Seven Sue Over Walkway Collapse

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SALISBURY, N.C. -- Five people injured when a pedestrian walkway collapsed at Lowe's Motor Speedway and two of their spouses filed a lawsuit Wednesday against the track's parent company and the construction firm that built the bridge.

The lawsuit, filed in Rowan County Superior Court, accuses Speedway Motorsports Inc. and Tindall Corp. of negligence in the May 20 accident that injured 107 people. At least 15 people remained hospitalized Wednesday, two in critical condition.

The five race-goers are suing for unspecified damages of at least $10,000 each for medical expenses and lost wages. The spouses also are seeking at least $10,000 while suing for loss of companionship.

The injured plaintiffs received broken bones and teeth and minor cuts and bruises. The plaintiffs' attorney, Chris Mauriello of Salisbury, said his clients are still being treated, so it's too soon to know the amount of their medical bills.

"Their injuries run the gamut," said Mauriello, whose Salisbury law firm was contacted by the plaintiffs. "Time's going to tell on it."

The racing fans at The Winston, NASCAR's all-star race, had exited the track on a concrete walkway bridge when it collapsed, sending them 17 feet to U.S. 29 below.

The plaintiffs who sued include four family members injured: Christopher Melton of Rowan County; his mother, Sandra; her sister, Cammie Yarborough of Florence, S.C.; and Yarborough's 8-year-old daughter, Alexandria. The fifth injured plaintiff is Kenneth Michael Brown of Spencer.
Sandra Melton's husband, Robert, and Mrs. Yarborough's husband, Charles, also sued.

The lawsuit accuses the speedway and the construction company of gross negligence in the accident -- by Tindall building a defective product and the speedway for failing to inspect it properly and ensure its safety.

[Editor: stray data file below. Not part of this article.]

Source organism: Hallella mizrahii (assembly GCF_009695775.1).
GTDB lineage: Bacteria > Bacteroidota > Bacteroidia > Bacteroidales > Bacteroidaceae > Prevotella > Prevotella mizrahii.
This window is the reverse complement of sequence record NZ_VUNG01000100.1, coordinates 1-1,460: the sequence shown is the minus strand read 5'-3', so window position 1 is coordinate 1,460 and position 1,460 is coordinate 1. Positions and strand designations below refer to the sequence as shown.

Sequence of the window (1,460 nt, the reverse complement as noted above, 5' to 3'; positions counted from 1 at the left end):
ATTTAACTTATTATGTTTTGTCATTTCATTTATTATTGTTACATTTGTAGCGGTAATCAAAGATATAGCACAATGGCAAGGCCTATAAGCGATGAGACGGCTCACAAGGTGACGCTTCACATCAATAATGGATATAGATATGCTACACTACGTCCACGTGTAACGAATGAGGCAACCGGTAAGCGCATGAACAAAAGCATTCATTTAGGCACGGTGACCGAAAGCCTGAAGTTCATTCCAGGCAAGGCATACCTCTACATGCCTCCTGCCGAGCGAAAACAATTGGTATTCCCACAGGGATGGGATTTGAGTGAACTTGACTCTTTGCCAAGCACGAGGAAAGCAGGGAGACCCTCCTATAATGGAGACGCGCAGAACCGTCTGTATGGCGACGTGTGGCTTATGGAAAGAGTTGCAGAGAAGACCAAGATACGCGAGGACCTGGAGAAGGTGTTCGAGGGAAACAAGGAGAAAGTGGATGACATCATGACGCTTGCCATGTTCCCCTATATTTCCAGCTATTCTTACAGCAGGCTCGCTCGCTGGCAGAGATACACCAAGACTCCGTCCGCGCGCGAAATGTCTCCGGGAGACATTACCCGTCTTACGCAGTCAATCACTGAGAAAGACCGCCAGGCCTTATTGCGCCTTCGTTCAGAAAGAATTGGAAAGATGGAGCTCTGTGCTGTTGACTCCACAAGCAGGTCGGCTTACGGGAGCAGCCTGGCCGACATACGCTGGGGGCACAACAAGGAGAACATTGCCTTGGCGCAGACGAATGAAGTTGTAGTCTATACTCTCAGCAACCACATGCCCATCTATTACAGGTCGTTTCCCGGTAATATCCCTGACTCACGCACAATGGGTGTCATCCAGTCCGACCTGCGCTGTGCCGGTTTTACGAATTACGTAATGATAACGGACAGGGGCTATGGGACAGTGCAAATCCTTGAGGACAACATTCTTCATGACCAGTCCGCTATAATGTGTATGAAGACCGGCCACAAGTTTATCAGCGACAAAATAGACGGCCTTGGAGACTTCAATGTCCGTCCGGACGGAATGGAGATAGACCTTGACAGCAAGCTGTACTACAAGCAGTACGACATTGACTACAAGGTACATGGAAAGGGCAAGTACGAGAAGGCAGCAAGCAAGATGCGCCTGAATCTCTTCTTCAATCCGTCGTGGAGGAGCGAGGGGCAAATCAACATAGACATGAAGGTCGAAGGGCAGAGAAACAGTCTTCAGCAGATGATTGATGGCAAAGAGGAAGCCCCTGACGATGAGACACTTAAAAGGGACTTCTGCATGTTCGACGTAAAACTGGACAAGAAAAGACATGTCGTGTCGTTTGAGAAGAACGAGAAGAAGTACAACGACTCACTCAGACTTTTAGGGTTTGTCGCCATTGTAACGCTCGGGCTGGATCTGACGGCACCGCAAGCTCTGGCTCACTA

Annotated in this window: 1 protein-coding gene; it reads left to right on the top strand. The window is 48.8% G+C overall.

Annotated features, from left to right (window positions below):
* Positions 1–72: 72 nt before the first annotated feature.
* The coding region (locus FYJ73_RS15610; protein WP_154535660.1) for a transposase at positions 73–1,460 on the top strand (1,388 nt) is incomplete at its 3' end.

Investigators hired by the speedway said last week they had found high levels of calcium chloride in the concrete slabs that made up the 320-foot-long bridge. An ingredient in the compound ate away at steel reinforcing cables running through the slabs, the investigators concluded.

A speedway official said it was the track's policy not to comment on pending litigation. A phone message left for Tindall Corp. chief operating officer William Lowndes IV at company headquarters in Spartanburg, S.C., was not returned Wednesday night.

A rust spot on a second pedestrian bridge prompted track officials to close it for last weekend's Coca-Cola 600.

Because both bridges are privately owned, they are not subject to inspections that state- and federal-owned bridges must undergo every two years. But the state Department of Transportation last week ordered all nine remaining privately owned walkways over North Carolina highways to undergo inspections at the soonest opportunity.

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